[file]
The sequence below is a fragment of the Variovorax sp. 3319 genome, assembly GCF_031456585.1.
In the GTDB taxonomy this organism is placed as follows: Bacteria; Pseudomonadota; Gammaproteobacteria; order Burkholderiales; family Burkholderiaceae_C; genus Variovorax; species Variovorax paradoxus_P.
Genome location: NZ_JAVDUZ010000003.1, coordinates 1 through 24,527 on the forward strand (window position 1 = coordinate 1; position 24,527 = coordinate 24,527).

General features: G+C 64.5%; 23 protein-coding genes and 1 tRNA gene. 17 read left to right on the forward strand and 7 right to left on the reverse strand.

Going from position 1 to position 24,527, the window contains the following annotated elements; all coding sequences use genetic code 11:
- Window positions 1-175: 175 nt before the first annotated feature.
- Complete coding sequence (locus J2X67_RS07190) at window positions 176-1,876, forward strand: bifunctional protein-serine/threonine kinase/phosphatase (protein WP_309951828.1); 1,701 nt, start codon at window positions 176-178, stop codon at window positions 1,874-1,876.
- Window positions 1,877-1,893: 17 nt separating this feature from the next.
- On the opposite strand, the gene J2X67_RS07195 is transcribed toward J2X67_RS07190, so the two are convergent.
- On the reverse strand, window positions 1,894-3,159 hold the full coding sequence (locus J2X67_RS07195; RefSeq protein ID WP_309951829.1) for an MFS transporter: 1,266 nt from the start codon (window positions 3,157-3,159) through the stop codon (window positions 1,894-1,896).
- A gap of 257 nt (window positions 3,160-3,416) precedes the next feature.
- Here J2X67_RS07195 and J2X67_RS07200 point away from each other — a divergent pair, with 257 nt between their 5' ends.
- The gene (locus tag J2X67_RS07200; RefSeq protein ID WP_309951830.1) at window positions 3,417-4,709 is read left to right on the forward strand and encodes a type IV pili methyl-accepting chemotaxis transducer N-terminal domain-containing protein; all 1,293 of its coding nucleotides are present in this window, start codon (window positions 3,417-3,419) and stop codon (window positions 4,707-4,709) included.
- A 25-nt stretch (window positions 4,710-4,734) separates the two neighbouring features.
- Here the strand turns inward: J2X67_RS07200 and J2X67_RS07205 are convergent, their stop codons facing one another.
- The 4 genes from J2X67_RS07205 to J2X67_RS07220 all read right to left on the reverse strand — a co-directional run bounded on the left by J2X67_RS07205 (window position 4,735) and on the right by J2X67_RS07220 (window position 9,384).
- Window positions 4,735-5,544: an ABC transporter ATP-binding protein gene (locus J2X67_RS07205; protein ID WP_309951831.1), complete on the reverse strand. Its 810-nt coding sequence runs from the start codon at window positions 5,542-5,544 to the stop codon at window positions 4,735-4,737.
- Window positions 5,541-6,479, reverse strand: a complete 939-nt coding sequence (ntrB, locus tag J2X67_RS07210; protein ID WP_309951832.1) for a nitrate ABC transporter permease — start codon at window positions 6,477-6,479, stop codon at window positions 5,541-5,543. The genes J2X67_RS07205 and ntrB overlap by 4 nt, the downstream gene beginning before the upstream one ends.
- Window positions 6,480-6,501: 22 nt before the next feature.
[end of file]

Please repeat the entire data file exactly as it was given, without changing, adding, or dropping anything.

The sequence below is a fragment of the Variovorax sp. 3319 genome, assembly GCF_031456585.1.
In the GTDB taxonomy this organism is placed as follows: Bacteria; Pseudomonadota; Gammaproteobacteria; order Burkholderiales; family Burkholderiaceae_C; genus Variovorax; species Variovorax paradoxus_P.
Genome location: NZ_JAVDUZ010000003.1, coordinates 1 through 24,527 on the forward strand (window position 1 = coordinate 1; position 24,527 = coordinate 24,527).

General features: G+C 64.5%; 23 protein-coding genes and 1 tRNA gene. 17 read left to right on the forward strand and 7 right to left on the reverse strand.

Going from position 1 to position 24,527, the window contains the following annotated elements; all coding sequences use genetic code 11:
- Window positions 1-175: 175 nt before the first annotated feature.
- Complete coding sequence (locus J2X67_RS07190) at window positions 176-1,876, forward strand: bifunctional protein-serine/threonine kinase/phosphatase (protein WP_309951828.1); 1,701 nt, start codon at window positions 176-178, stop codon at window positions 1,874-1,876.
- Window positions 1,877-1,893: 17 nt separating this feature from the next.
- On the opposite strand, the gene J2X67_RS07195 is transcribed toward J2X67_RS07190, so the two are convergent.
- On the reverse strand, window positions 1,894-3,159 hold the full coding sequence (locus J2X67_RS07195; RefSeq protein ID WP_309951829.1) for an MFS transporter: 1,266 nt from the start codon (window positions 3,157-3,159) through the stop codon (window positions 1,894-1,896).
- A gap of 257 nt (window positions 3,160-3,416) precedes the next feature.
- Here J2X67_RS07195 and J2X67_RS07200 point away from each other — a divergent pair, with 257 nt between their 5' ends.
- The gene (locus tag J2X67_RS07200; RefSeq protein ID WP_309951830.1) at window positions 3,417-4,709 is read left to right on the forward strand and encodes a type IV pili methyl-accepting chemotaxis transducer N-terminal domain-containing protein; all 1,293 of its coding nucleotides are present in this window, start codon (window positions 3,417-3,419) and stop codon (window positions 4,707-4,709) included.
- A 25-nt stretch (window positions 4,710-4,734) separates the two neighbouring features.
- Here the strand turns inward: J2X67_RS07200 and J2X67_RS07205 are convergent, their stop codons facing one another.
- The 4 genes from J2X67_RS07205 to J2X67_RS07220 all read right to left on the reverse strand — a co-directional run bounded on the left by J2X67_RS07205 (window position 4,735) and on the right by J2X67_RS07220 (window position 9,384).
- Window positions 4,735-5,544: an ABC transporter ATP-binding protein gene (locus J2X67_RS07205; protein ID WP_309951831.1), complete on the reverse strand. Its 810-nt coding sequence runs from the start codon at window positions 5,542-5,544 to the stop codon at window positions 4,735-4,737.
- Window positions 5,541-6,479, reverse strand: a complete 939-nt coding sequence (ntrB, locus tag J2X67_RS07210; protein ID WP_309951832.1) for a nitrate ABC transporter permease — start codon at window positions 6,477-6,479, stop codon at window positions 5,541-5,543. The genes J2X67_RS07205 and ntrB overlap by 4 nt, the downstream gene beginning before the upstream one ends.
- Window positions 6,480-6,501: 22 nt before the next feature.